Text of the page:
Here's a quick monitor of Washington farm and trade policy issues from DTN's well-placed observer.
Livestock Organic Equivalence Agreement Takes Effect for US, Japan
The existing U.S.-Japan organic equivalence agreement was expanded to cover livestock products, with the changes taking effect Thursday.
The new agreement will reduce costs and streamline the process for businesses across the organic livestock supply chain, requiring them to secure just one organic certification instead of two for products exported to Japan, the Office of the US Trade Representative (USTR) said.
Technical experts from the U.S. and Japan “conducted thorough on-site audits to ensure that the regulations, quality control measures, certification requirements and labeling practices are compatible” leading up to the agreement, USTR said.
With the updated agreement in place, U.S. organic livestock products may exported to Japan if they secure certification under either Japan Agricultural Standards (JAS) or from USDA. An organic equivalence for plant-based products has been in place between the U.S. and Japan since 2014.
EPA Now Considering 58 Gap-Year SRE Requests
At least 58 retroactive small refinery exemption (SRE) requests have been received by the Environmental Protection Agency (EPA), according to the latest update from the agency.
The push by refiners for the retroactive “gap-year” exemptions stems from a 10th Circuit Court ruling that held they are only eligible for future SREs, hardship exemptions from Renewable Fuel Standard (RFS) blending requirements, if they have maintained a continuous string of the waivers since 2011. The previous update on June 18 listed 52 requests for compliance years 2011 through 2018. Separately, refiners have submitted another 27 waiver applications for the 2019 compliance year and one for 2020.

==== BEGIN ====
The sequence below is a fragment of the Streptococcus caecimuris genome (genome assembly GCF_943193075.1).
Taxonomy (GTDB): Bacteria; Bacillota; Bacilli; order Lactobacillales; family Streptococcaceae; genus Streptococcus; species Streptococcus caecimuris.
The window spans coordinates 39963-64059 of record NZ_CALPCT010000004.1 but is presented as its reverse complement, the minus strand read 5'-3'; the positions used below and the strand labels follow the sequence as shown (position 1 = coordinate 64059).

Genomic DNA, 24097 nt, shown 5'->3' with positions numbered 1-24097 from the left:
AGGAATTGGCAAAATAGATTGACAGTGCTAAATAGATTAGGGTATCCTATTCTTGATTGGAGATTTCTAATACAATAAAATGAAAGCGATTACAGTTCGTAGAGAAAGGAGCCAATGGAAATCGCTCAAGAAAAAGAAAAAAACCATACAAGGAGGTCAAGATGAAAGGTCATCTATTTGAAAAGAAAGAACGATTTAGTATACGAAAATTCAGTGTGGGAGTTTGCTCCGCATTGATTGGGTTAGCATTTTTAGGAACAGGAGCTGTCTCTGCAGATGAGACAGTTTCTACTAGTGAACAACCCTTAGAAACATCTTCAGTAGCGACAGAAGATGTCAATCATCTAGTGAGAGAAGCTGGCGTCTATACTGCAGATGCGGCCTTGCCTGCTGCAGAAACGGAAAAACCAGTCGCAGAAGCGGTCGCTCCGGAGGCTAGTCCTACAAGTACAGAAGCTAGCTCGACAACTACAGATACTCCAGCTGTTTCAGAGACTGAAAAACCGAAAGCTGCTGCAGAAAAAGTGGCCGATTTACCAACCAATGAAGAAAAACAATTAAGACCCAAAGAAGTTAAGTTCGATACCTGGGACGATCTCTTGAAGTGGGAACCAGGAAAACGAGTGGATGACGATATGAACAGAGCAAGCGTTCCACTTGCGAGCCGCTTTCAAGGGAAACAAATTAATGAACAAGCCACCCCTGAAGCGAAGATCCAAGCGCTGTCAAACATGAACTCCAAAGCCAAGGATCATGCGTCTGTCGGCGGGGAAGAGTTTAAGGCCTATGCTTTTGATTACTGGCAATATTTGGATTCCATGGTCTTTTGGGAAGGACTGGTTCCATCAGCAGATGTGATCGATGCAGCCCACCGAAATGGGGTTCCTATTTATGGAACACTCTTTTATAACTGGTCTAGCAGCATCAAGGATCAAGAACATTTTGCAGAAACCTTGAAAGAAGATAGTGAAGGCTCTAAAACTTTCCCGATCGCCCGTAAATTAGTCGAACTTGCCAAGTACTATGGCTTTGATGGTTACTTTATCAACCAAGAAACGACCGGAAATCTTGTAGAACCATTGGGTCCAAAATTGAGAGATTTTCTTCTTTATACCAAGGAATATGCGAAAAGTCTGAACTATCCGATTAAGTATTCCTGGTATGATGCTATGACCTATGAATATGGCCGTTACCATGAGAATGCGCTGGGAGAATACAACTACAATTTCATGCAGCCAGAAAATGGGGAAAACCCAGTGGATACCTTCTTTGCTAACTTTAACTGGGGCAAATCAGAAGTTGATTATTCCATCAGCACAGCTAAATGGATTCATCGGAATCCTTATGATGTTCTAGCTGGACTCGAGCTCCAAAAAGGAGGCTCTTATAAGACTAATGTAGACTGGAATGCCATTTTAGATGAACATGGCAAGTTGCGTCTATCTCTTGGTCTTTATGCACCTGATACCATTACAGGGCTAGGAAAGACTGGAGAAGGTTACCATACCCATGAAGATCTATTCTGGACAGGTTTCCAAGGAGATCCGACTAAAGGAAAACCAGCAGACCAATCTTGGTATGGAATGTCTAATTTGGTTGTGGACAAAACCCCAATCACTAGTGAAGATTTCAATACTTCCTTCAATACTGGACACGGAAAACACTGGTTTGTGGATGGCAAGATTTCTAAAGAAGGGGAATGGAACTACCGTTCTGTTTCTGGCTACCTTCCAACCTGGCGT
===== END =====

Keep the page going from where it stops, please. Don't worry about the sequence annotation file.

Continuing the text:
Biofuel proponents including the Renewable Fuels Association (RFA) and National Biodiesel Board (NBB) have criticized the gap-year requests as an effort to circumvent the 10th Circuit ruling and have argued EPA policy and the court decision compel the agency to reject the petitions.
Controversy over the gap-year requests has led lawmakers to hold up the Senate confirmation of an EPA official and delayed EPA's proposal setting RFS 2021 blending volumes for biofuel and 2022 mandates for biodiesel.
Washington Insider: Fed Survey Warns of Tepid Recovery
This week, Bloomberg commented on a federal survey that shows a tepid recovery by early July. “Economic activity increased in almost all Districts,” it says, but remained “well below where it was prior to the COVID-19 pandemic.”
The report was based on its Beige Book survey released Wednesday in Washington. “Outlooks remained highly uncertain, as contacts grappled with how long the COVID-19 pandemic would continue and the magnitude of its economic implications.”
The report, prepared by the Chicago Fed, was based on anecdotal information collected by the 12 regional reserve banks on or before July 6.
Although economic activity may have picked up at the end of May and beginning of June as businesses reopened, a resurgence in coronavirus cases in many states is driving fears of a new slowdown. California has again imposed lockdown measures, and Texas and Florida have curbed certain activity. Businesses in the Fed's survey reported uncertainty about future demand amid the resurgence.